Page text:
PARIS, June 18 /PRNewswire/ -- PARIS AIR SHOW -- Hamilton Sundstrand, a
subsidiary of United Technologies Corp. (NYSE: UTX), is nearing completion
of delivery of all its systems for the Boeing 787 Dreamliner.
Hamilton Sundstrand's Airplane Power System Integration Facility
(APSIF) in Rockford, Illinois, U.S.A., is playing a pivotal role in
developing and testing multiple systems for the 787. Through high-speed
data links with Boeing and with other Hamilton Sundstrand facilities in
Connecticut and California, the facility operates as a virtual workspace.
Engineers from Hamilton Sundstrand as well as from other 787 partners --
thousands of miles apart -- are able to test and verify systems in a
real-time, collaborative environment, greatly simplifying the aircraft
development process. Hamilton Sundstrand has completed more than 1,800
hours of integration testing in the APSIF.
"The Boeing 787 is absolutely vital to the future of our company and we
are totally committed to supporting Boeing's flight test program," said
Hamilton Sundstrand President, David P. Hess. "We have already delivered
more than 97 percent of our hardware and nearing completion of all our
In May 2007, Hamilton Sundstrand delivered the first APS 5000 Auxiliary
Power Unit (APU) to Boeing for the initial flight-test of the 787. APUs
provide power to aircraft while they are on the ground, and in-flight
back-up power. The APS 5000 APU is rated at 1,100 shaft horsepower and is
designed to start and operate throughout the full range of the 787
operating envelope up to 43,000 feet - all while operating 50 percent
quieter and emitting 10 percent lower emissions than the Boeing 767 APU.
Earlier this year, Hamilton Sundstrand delivered the first production
Ram Air Turbine (RAT) to Boeing for the 787. In the extremely rare case of
a loss of engine-generated power, the RAT deploys from the underside of the
fuselage to produce both electricity for the cockpit and hydraulic power
for the flight controls, allowing the aircraft to land safely. Hamilton
Sundstrand is the world's leading supplier of RATs. Since the technology's
inception, Hamilton Sundstrand RATs have saved more than 1,400 lives.
In April 2007, Hamilton Sundstrand delivered the first production 787
Nitrogen Generation System. The 787 is the first passenger aircraft
designed with an integrated on-board Nitrogen Generation System, which
produces nitrogen-rich airflow to the fuel tanks to increase fuel tank
safety. Hamilton Sundstrand produces the pack assembly, including the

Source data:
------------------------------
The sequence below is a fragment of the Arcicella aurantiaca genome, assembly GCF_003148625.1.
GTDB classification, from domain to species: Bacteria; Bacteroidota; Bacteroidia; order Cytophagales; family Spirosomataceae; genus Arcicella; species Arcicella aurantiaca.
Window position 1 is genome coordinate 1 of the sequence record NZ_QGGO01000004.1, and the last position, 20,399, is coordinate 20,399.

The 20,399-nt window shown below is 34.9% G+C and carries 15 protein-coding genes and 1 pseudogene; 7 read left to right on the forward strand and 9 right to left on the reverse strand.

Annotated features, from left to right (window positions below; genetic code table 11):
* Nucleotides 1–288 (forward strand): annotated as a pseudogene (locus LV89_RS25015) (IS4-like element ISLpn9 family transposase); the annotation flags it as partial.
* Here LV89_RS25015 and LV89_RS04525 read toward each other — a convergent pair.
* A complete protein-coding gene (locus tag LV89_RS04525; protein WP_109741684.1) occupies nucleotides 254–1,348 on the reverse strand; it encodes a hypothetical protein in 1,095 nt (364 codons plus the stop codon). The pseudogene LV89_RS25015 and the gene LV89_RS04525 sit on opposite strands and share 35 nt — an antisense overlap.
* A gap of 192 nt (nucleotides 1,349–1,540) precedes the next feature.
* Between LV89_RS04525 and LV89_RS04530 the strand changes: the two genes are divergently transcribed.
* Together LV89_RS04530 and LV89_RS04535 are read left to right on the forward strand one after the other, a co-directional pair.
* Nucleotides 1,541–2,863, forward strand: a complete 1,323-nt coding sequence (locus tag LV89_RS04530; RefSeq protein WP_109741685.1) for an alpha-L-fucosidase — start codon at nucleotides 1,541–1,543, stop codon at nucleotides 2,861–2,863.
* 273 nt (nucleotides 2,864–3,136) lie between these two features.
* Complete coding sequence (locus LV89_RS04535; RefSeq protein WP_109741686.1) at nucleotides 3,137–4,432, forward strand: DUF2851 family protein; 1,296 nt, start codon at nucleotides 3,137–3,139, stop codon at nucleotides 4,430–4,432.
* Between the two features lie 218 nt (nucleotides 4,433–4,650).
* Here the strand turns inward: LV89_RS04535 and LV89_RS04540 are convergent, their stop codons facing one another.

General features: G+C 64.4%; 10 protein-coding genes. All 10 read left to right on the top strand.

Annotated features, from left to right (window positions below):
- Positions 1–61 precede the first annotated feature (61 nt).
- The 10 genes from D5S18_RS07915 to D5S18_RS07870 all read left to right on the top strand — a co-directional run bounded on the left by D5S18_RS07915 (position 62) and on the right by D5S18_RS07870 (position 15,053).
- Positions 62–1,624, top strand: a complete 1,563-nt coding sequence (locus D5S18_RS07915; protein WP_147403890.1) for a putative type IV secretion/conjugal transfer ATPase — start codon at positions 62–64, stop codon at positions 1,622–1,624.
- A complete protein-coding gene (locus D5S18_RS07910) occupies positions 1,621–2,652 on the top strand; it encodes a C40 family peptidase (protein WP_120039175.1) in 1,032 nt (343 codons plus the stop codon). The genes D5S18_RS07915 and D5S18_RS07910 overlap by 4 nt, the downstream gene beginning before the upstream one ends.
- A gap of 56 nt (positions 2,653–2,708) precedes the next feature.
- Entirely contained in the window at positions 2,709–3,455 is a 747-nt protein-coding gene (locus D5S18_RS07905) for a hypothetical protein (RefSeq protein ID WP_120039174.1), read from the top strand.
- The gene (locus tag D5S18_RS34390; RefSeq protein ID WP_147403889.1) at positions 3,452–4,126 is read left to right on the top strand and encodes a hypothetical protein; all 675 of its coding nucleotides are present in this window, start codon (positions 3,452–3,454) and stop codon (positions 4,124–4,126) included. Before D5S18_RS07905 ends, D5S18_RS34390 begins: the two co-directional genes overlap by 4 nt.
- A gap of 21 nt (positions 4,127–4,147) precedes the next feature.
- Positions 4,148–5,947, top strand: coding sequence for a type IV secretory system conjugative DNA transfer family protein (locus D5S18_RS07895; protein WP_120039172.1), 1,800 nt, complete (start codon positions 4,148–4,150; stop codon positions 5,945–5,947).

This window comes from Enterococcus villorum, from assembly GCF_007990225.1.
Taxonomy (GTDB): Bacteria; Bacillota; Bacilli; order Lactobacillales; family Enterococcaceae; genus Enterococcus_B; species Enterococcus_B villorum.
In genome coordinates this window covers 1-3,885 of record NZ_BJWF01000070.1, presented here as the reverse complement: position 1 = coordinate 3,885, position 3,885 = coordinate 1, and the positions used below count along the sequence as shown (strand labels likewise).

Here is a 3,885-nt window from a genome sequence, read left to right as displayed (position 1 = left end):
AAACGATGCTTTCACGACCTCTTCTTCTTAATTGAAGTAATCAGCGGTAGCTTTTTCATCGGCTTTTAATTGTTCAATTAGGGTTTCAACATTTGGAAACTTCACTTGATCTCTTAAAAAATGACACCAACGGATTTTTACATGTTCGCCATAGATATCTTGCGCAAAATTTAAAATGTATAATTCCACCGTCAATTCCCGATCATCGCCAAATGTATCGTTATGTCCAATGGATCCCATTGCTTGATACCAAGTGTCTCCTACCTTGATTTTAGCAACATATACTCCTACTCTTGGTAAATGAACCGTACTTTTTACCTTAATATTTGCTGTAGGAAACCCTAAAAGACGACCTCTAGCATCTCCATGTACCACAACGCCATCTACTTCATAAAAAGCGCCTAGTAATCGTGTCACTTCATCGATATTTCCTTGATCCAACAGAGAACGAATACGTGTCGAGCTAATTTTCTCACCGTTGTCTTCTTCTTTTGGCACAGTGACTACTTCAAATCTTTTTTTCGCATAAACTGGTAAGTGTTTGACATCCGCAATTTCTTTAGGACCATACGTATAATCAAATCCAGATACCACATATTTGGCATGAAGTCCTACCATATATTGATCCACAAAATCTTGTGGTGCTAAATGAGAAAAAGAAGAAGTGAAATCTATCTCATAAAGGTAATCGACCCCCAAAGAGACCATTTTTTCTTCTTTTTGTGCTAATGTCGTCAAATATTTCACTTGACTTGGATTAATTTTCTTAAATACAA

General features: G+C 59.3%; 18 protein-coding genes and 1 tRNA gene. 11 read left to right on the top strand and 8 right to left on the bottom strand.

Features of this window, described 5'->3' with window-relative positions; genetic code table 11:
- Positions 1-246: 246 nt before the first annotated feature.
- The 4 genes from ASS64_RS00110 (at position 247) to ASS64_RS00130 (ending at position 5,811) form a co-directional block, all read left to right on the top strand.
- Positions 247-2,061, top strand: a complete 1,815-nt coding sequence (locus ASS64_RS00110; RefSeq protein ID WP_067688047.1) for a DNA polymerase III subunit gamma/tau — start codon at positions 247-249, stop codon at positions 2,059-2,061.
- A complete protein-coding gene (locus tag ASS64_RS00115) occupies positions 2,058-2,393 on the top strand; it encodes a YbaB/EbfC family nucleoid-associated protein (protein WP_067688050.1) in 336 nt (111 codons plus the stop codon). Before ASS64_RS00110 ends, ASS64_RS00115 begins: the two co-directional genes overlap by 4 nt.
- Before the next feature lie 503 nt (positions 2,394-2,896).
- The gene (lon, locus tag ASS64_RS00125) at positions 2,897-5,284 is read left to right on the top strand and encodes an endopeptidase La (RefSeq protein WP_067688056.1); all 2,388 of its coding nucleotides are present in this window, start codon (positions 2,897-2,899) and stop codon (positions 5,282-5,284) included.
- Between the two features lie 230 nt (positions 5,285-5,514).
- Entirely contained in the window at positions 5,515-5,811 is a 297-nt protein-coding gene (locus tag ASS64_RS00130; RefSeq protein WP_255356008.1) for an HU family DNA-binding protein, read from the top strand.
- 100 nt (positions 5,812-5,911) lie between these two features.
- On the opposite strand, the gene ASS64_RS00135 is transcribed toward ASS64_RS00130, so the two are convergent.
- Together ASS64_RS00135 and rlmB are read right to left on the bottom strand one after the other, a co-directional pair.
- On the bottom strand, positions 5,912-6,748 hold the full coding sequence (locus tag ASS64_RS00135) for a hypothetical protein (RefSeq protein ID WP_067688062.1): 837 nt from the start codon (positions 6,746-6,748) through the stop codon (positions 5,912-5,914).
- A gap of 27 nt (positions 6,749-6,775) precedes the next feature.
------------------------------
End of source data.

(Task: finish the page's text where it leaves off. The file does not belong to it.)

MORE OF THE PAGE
Hamilton Sundstrand has also delivered to Boeing its full suite of
electric power systems for the 787 including the Electrical Power
Generation and Start System, which generates and controls the airplane's
electrical power. The system also provides the APU and main engine start
capability, and the motor controls are multiplexed to drive the cabin air
compressors and electric motor pumps. The entire system comprises four main
engine-mounted variable frequency starter generators and two APU-mounted
auxiliary starter generators. The system will produce 1.450MW of electrical
power, which is five times the power generation capacity of the 767 and
enough to power 400 homes. This will mark the first time a large turbofan
engine has been started electronically, and the Electrical Power Generating
and Start System provides key technologies that enable the 787 to be the
first "more electric" airplane.
With 2006 revenues of $5 billion, Hamilton Sundstrand employs
approximately 17,500 people worldwide and is headquartered in Windsor
Locks, Conn., U.S.A. Among the world's largest suppliers of technologically
advanced aerospace and industrial products, the company designs,
manufactures and services aerospace systems and provides integrated system
solutions for commercial, regional, corporate and military aircraft. It
also is a major supplier for international space programs.
United Technologies Corp., of Hartford, Conn., provides a broad range
of high-technology products and support services to the aerospace and
building systems industries.
This release includes "forward looking statements" concerning expected
revenue and other matters that are subject to risks and uncertainties.
Important factors that could cause actual results to differ materially from
those anticipated or implied in forward looking statements include the
health of the global economy and the strength of end market demand in the
aerospace industry; and company specific items including the ability to
achieve cost reductions at planned levels; challenges in the design,
development, production and support of advanced technologies and new
products; and delays and disruption in delivery of materials and services
from suppliers;. For information identifying other important economic,
political, regulatory, legal, technological, competitive and other
uncertainties, see UTC's SEC filings as submitted from time to time,
including but not limited to, the information included in UTC's 10-K and
10-Q Reports under the headings "Business," "Risk Factors," "Management's
Discussion and Analysis of Financial Condition and Results of Operations"
and "Cautionary Note Concerning Factors that May Affect Future Results," as
well as the information included in UTC's Current Reports on Form 8-K.
01 41 57 11 50
Exhibit Stand: Hall 5, B19 & 20
SOURCE Hamilton Sundstrand